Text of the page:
Lene Berg, Stalin by Picasso or Portrait of Woman with Moustache, facade-banner, 2008 | Courtesy the artist
In Amos Tutuola’s second novel My Life in the Bush of Ghosts (1954), the young protagonist is running away from slave-catchers when he accidently crosses the border of reality as he knows it. His flight from bondage, however, does not earn him freedom. Rather, he finds himself in an absurd, liminal world of speaking symbols and delirious phantasms, in which the entire regime of meaning-production constantly shifts.
Freedom in the Bush of Ghosts is a conference accompanying Parapolitics: Cultural Freedom and the Cold War, an exhibition tracing how the many meanings of Modernism were deployed in the struggle for cultural hegemony during the Cold War. It treats the history of one of the CIA’s secretly funded front organizations, the Congress for Cultural Freedom (CCF), to consider the ideological contra dictions and moral ambiguities of advocating freedom and transparency by channels that are themselves removed from democratic accountability. The “bush of ghosts” in the conference title refers to a place beyond orderly sense, a realm outside public knowledge, where one’s relation to the world breaks down and is founded anew. Examining the ideological echoes of the Cold War through cultural debates, the conference gathers artists and historians to reconsider the political appropriation of aesthetic form and engage the spectres of modernism as they shape-shifted in the course of the twentieth century.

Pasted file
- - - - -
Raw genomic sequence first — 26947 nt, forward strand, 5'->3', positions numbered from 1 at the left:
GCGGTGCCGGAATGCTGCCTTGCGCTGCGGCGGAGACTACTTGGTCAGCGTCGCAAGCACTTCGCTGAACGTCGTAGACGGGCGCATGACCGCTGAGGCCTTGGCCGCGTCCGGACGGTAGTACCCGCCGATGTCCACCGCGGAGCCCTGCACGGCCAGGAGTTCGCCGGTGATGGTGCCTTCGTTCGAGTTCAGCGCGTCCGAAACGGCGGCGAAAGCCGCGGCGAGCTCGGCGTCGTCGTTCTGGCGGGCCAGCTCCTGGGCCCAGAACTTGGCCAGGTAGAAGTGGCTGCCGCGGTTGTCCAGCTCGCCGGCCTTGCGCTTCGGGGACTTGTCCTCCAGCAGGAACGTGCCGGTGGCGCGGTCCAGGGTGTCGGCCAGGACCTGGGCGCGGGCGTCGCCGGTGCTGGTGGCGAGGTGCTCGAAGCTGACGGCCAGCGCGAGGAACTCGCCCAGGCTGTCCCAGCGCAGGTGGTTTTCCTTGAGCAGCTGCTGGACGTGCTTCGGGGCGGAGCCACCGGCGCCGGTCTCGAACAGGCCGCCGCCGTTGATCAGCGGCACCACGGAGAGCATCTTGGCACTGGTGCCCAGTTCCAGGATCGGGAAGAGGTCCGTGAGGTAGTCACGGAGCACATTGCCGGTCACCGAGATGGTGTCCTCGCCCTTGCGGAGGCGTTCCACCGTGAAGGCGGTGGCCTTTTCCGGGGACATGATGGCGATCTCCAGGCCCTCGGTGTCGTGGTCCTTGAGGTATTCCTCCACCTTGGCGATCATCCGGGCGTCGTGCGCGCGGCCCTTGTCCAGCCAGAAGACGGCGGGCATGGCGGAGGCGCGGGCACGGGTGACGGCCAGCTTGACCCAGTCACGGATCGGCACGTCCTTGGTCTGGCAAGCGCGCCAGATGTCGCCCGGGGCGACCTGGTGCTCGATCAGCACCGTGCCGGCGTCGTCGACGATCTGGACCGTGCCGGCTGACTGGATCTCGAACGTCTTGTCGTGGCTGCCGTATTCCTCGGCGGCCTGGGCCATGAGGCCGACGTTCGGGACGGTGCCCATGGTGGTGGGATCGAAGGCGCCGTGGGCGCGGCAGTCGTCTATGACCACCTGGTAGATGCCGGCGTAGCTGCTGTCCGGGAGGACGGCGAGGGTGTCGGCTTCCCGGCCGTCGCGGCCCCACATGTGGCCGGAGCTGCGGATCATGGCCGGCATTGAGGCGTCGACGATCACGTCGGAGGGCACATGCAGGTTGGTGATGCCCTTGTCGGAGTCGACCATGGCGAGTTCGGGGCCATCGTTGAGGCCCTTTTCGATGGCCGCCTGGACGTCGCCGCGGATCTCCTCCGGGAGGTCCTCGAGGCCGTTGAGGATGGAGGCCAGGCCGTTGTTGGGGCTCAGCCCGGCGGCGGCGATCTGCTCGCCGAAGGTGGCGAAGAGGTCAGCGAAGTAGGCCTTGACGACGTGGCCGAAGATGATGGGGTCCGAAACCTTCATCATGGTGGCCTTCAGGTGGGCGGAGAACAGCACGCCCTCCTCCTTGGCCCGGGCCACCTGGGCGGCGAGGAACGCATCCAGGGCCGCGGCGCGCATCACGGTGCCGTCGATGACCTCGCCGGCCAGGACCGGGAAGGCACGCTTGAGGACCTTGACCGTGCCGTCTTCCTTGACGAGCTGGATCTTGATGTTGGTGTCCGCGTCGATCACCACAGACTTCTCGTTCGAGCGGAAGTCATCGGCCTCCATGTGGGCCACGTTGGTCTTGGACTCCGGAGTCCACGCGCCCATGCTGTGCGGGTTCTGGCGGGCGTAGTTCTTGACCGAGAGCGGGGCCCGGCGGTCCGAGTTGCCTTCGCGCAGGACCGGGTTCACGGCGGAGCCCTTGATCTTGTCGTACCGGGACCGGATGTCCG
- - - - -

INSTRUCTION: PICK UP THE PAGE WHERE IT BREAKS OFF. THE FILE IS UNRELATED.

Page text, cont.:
With Alessandro Balteo-Yazbeck, Clare Davies, Kodwo Eshun, Anselm Franke, Nida Ghouse, Paz Guevara, Angela Harutyunyan, Patrick Iber, Nataša Ilić, Alexander Keefe, Christian Kravagna, Antonia Majaca, Jaleh Mansoor, Museum of American Art in Berlin